Most people would like the chance to be able to generate some savings.
Indeed, having the foresight to keep some money aside for a 'rainy day' is considered prudent and should form part of a healthy financial plan.
However, what happens if the 'rainy day' turns out to be a 'hurricane', where the savings that have been accumulated turn out to be insufficient to provide any realistic level of protection.
In the worst cases, bankruptcy may appear to be the only solution, but there is sometimes another solution which can be explored, and it's call an IVA.
An IVA acts as a less impactive alternative to bankruptcy for people whose personal finances are beyond recovery without some formal intervention.
It makes sense, therefore, to learn how an IVA will deal with investments, shares and savings before a commitment is made.
As mentioned above, an IVA is designed to assist people struggling with their personal finances, but only really becomes a viable option where someone is actually insolvent.
Being insolvent means not having the necessary wealth in assets, investments, shares or savings to be able to pay off all ones debts.
To ensure this is true, during the application process a complete account is taken of the applicant's financial position, including details any investments and shares they may have.
It is important to note that, as part of the IVA's terms and conditions, there is a legal requirement placed on the IVA applicant to give full disclosure of their assets. To withhold information on any could be considered a breach of the IVA if the assets are later discovered.
Shares are amongst the type of assets usually considered by the creditors as 'fair game'.
As such, creditors will expect shares to be evaluated and sold, with the funds from the sale being surrendered to the Insolvency Practitioner to form part of the IVA's overall funds.
Where the applicant is partaking in a company share scheme, the creditors would normally insist that the share purchasing is stopped and the shares are sold. The funds would then be introduced into the IVA. Furthermore, the applicant's IVA contributions would then rise in line the amount being saved by not buying the shares.
Where there are longer term investments, such as Buy To Let properties, an assessment will be taken to establish the equitable value of the portfolio and to establish whether the portfolio is generating a profitable rental income.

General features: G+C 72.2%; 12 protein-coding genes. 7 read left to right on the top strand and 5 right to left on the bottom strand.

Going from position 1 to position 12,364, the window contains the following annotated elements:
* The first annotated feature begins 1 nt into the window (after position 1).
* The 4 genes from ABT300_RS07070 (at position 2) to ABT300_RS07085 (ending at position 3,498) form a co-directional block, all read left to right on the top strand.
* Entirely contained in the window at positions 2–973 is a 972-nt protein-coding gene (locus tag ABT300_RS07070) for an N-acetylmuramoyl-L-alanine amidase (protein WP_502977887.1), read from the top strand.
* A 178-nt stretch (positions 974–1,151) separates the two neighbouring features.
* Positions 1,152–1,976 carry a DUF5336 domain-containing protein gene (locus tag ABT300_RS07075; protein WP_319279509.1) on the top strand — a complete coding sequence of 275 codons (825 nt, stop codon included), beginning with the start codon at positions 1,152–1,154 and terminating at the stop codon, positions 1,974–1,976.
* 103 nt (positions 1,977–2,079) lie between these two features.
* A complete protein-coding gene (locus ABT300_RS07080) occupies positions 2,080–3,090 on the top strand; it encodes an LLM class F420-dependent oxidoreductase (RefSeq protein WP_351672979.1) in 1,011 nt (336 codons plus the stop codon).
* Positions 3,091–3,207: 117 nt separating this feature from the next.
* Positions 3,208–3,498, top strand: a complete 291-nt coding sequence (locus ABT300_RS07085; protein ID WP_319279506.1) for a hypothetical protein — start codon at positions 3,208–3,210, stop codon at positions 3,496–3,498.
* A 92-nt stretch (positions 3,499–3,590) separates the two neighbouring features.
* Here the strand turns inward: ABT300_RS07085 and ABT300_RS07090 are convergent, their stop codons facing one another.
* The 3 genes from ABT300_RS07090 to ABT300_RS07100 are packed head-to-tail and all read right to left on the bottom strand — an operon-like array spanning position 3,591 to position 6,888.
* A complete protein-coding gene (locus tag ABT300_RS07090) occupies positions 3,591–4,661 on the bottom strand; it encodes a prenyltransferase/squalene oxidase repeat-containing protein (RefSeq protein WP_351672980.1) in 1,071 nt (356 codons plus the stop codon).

A decision would then be taken as to whether the portfolio ought to be surrendered in full or in part to the Insolvency Practitioner, to release the equity into the IVA or whether it should be included in the IVA as part of an ongoing income stream. This would be particularly likely if the portfolio holds no real equitable value but is generating a profitable income for the owner.
Obviously, because each case will be unique, the outcome of any assessment would be based on each case's own merit.
Almost all other financial investments, such as ISAs and endowment policies will need to be surrendered for the benefit of the IVAs creditors, unless there is a credible reason for not doing so that can reasonably be put to creditors.
For instance, under certain circumstances some investments such as endowment policies can be considered to be legitimately beyond the reach of creditors.
An example of which would be when an endowment policy was being used as a repayment vehicle for a secured loan, such as a mortgage.
Sometimes the endowment policy will be 'signed over' to the lender or mortgage company. In this situation the asset is considered 'assigned' to the lender and no longer forms part of the applicants financial assets.
If you would like to make an enquiry into how an IVA may help you deal with a debt problem and how, in turn, your investment and shares will be treated, then call our helpline on 0800 856 8569 or complete an IVA application form.